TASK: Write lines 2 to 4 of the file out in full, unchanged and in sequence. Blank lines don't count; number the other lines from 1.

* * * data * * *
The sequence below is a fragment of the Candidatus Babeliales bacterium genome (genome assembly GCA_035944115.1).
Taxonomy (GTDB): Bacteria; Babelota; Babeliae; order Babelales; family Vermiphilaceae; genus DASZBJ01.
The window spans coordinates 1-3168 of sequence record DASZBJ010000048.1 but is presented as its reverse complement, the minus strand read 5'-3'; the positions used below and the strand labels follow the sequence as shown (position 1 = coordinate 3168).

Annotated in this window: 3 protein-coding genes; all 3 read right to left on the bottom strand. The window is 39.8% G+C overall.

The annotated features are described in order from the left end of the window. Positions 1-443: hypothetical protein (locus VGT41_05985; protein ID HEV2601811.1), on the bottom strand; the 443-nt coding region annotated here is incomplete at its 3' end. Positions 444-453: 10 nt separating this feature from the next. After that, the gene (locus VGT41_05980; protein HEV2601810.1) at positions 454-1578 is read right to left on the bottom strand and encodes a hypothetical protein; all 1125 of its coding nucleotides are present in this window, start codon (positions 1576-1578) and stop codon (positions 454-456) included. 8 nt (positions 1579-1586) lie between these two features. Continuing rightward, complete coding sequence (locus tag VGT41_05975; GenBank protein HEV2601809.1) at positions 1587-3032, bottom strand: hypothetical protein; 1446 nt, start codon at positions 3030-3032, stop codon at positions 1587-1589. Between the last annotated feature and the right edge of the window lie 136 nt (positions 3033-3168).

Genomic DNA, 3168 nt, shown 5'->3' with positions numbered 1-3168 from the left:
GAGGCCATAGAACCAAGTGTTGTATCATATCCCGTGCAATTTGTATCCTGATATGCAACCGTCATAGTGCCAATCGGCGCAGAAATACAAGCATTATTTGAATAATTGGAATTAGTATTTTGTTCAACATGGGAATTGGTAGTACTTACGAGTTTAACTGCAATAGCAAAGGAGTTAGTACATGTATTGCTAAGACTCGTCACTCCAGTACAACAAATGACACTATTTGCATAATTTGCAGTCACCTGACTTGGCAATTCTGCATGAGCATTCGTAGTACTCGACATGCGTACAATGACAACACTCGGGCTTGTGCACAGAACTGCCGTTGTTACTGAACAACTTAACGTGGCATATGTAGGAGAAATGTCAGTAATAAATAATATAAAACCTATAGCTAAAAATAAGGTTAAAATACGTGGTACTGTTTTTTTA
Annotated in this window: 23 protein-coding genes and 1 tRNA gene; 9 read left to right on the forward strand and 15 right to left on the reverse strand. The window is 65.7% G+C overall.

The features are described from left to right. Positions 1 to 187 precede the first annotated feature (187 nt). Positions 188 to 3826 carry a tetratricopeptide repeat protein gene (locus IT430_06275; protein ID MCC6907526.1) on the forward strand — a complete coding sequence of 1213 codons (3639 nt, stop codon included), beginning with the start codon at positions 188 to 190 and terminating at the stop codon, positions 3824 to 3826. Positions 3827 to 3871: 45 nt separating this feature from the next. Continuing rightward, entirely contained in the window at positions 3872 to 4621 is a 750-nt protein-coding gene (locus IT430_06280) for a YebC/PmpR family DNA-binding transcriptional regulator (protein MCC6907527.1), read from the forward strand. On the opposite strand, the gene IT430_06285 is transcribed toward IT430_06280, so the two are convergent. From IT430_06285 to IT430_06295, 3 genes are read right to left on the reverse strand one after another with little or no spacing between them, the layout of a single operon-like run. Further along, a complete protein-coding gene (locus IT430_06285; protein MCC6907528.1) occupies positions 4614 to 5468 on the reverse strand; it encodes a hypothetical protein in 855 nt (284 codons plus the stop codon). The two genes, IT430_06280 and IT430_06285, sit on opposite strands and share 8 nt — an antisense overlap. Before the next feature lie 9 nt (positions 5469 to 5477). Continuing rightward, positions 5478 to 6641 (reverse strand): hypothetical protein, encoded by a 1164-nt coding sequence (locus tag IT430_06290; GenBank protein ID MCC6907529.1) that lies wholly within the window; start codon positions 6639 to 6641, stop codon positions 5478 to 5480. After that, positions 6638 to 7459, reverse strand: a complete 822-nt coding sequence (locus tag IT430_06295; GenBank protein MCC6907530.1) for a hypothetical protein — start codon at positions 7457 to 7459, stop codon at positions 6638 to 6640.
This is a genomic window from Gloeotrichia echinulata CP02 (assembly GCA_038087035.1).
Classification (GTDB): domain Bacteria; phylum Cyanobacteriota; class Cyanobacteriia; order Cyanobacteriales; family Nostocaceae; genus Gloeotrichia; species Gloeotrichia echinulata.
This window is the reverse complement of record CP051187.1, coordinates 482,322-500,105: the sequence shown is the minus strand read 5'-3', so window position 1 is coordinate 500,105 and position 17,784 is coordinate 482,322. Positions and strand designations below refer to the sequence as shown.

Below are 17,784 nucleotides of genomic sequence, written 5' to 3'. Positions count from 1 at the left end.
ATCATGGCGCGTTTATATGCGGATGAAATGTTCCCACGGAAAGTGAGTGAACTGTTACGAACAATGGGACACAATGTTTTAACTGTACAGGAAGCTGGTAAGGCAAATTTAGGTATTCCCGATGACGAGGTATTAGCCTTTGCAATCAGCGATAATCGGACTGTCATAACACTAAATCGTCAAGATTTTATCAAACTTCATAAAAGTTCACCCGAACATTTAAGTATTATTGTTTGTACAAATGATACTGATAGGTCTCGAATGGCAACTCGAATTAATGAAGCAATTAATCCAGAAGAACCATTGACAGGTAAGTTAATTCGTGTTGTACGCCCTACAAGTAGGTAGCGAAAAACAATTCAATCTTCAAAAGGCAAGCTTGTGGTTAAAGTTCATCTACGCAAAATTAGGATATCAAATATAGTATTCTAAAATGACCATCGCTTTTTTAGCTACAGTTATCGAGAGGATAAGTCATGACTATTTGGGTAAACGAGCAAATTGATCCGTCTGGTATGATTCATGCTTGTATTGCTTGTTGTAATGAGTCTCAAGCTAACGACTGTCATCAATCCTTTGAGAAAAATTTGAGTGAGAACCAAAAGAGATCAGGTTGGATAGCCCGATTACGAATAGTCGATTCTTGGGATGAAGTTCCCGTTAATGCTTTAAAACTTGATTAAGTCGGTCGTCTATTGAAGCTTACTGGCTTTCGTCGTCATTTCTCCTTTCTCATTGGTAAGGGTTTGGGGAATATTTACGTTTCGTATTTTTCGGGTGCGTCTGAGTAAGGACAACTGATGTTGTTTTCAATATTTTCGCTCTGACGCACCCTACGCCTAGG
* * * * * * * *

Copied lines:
Taxonomy (GTDB): Bacteria; Babelota; Babeliae; order Babelales; family Vermiphilaceae; genus DASZBJ01.
The window spans coordinates 1-3168 of sequence record DASZBJ010000048.1 but is presented as its reverse complement, the minus strand read 5'-3'; the positions used below and the strand labels follow the sequence as shown (position 1 = coordinate 3168).

Annotated in this window: 3 protein-coding genes; all 3 read right to left on the bottom strand. The window is 39.8% G+C overall.